Six or so years ago, when we had a floral business too and fuel charges skyrocketed and then the recession hit and all our clients lost their jobs when all the Investment Banks closed, we literally were in such a panicked state.  We estimated jobs at one price, only for the cost of goods to have gone up unexpectedly, and there was NEVER enough cash. Simply never.  We hadn’t learned a lot of the mistakes made of how to price things and how to sell ourselves properly and we were just in a cycle of constant treading.  I was in the midst of getting my divorce and then got hit with a tax bill that was so high, it was a thing of nightmares.   I did NOT know really what to do… We didn’t know what to do.

This was coupled by our desperate desire to make this work and see this through.  First, because we loved being creative for a living. We love designing events and loved the spirit of creativity at our company. We especially loved that our clients were so drawn to that.  AaB is was our baby and we had worked so hard to grow it… the solution could not possibly be to walk away. And then the answer was- and walk away to do what exactly?  We felt we could simultaneously do everything and yet qualified to do nothing.  What job would we want? What job would we be good for?  Were we even employable?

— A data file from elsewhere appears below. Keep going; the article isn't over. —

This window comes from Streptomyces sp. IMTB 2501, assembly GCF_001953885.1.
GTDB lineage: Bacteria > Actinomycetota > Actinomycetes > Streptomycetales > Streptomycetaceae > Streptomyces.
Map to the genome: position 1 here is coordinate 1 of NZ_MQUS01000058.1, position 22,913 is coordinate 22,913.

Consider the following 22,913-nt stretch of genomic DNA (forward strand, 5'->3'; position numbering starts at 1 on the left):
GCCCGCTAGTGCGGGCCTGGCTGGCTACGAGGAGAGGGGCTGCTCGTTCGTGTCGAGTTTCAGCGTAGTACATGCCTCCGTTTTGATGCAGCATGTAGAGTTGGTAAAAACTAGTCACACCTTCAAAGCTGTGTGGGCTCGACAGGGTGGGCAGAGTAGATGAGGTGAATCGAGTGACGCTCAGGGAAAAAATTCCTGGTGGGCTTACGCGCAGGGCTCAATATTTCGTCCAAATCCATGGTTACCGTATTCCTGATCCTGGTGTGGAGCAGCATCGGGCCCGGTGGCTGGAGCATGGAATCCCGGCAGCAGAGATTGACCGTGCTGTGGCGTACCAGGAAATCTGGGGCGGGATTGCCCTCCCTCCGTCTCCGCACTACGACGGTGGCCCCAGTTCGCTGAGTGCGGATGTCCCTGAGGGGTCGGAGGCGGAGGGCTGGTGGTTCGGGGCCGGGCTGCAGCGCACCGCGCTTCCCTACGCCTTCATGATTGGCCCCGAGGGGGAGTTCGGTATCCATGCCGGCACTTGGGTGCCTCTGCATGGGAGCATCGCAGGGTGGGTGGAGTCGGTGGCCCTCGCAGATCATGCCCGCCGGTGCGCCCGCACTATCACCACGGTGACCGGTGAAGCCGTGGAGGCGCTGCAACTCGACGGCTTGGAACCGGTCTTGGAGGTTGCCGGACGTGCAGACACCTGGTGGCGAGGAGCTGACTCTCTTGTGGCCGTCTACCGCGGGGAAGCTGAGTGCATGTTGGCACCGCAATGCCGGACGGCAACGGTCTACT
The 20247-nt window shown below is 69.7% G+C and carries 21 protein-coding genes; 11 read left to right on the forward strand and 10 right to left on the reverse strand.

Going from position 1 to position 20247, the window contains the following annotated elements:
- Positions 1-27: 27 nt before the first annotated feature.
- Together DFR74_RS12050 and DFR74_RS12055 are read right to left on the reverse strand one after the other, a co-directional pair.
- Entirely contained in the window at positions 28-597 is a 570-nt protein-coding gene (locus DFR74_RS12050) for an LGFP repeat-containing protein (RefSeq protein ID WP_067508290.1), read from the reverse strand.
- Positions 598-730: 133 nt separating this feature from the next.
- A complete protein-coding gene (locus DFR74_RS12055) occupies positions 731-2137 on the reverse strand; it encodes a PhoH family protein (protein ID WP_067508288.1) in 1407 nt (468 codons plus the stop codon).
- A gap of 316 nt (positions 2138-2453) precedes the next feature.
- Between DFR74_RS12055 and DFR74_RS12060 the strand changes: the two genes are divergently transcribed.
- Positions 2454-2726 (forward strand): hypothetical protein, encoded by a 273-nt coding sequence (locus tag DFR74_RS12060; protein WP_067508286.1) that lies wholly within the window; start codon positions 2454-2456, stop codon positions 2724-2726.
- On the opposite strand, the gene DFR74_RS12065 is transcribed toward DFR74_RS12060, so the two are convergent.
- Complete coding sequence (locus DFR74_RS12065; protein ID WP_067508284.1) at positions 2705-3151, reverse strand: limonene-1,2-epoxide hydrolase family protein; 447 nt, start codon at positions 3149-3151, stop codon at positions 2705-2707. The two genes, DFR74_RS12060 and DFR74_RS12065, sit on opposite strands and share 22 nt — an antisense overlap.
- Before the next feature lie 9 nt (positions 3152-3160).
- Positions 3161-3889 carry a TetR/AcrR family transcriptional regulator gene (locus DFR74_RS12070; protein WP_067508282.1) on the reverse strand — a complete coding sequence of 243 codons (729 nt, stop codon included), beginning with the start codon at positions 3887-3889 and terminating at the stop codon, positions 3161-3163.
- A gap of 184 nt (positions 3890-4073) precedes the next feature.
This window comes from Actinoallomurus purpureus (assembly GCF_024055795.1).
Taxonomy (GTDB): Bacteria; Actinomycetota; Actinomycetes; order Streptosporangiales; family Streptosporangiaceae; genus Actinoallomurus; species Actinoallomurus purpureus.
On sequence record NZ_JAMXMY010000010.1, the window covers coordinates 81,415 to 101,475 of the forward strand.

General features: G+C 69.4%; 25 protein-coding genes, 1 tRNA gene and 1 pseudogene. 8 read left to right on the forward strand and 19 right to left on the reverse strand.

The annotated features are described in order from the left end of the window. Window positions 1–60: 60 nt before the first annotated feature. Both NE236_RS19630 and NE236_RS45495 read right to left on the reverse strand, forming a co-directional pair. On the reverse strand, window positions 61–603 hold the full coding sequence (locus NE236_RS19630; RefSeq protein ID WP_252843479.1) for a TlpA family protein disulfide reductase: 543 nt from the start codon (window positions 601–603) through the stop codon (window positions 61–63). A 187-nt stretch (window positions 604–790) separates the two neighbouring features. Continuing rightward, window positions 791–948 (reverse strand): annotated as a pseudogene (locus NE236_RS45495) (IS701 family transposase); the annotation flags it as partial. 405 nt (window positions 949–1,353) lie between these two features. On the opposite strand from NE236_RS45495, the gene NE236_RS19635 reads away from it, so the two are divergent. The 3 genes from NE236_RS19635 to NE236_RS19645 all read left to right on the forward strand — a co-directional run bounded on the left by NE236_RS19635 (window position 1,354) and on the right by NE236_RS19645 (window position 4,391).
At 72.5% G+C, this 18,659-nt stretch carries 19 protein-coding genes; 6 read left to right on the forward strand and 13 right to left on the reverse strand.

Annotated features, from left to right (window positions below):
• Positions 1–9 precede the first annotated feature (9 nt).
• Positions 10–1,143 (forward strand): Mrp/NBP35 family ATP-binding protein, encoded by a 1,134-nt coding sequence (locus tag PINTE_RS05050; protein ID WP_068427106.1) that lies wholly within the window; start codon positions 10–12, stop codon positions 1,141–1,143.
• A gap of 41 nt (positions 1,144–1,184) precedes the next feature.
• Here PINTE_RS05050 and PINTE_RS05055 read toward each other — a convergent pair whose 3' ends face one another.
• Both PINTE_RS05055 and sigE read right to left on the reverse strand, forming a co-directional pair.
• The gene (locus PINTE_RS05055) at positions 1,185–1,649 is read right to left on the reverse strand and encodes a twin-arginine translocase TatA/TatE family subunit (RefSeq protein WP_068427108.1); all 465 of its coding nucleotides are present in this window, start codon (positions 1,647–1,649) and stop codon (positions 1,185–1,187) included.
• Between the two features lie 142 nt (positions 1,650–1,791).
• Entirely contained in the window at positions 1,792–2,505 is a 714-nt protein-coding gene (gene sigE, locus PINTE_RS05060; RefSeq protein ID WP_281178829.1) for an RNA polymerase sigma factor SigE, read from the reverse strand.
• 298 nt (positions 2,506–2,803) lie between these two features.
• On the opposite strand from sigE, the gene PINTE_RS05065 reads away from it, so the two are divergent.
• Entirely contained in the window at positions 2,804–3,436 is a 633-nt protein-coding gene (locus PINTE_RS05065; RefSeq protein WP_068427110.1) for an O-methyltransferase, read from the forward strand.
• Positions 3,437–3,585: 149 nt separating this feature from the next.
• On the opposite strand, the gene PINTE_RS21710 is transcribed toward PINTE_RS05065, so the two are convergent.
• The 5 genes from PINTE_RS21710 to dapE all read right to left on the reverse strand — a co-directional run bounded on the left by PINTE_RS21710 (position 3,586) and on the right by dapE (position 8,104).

I found it funny how Cathryn Horn, who had been a salaried employee with a steady check from the Times for ages and ages, warned L’Wren to not take it too seriously and to “give it a time table for succeeding” and how L’Wren bristled at the suggestion.  If I had a dollar for every time someone in either of our families or friend circles said something similar… without possibly understanding the joy/agony of nurturing and growing a business where you do what you love and make beautiful, beautiful things that mean something to other people.   It’s impossible to imagine, if you’ve never done it, what it would feel like to know that business simply wasn’t working or needed to close.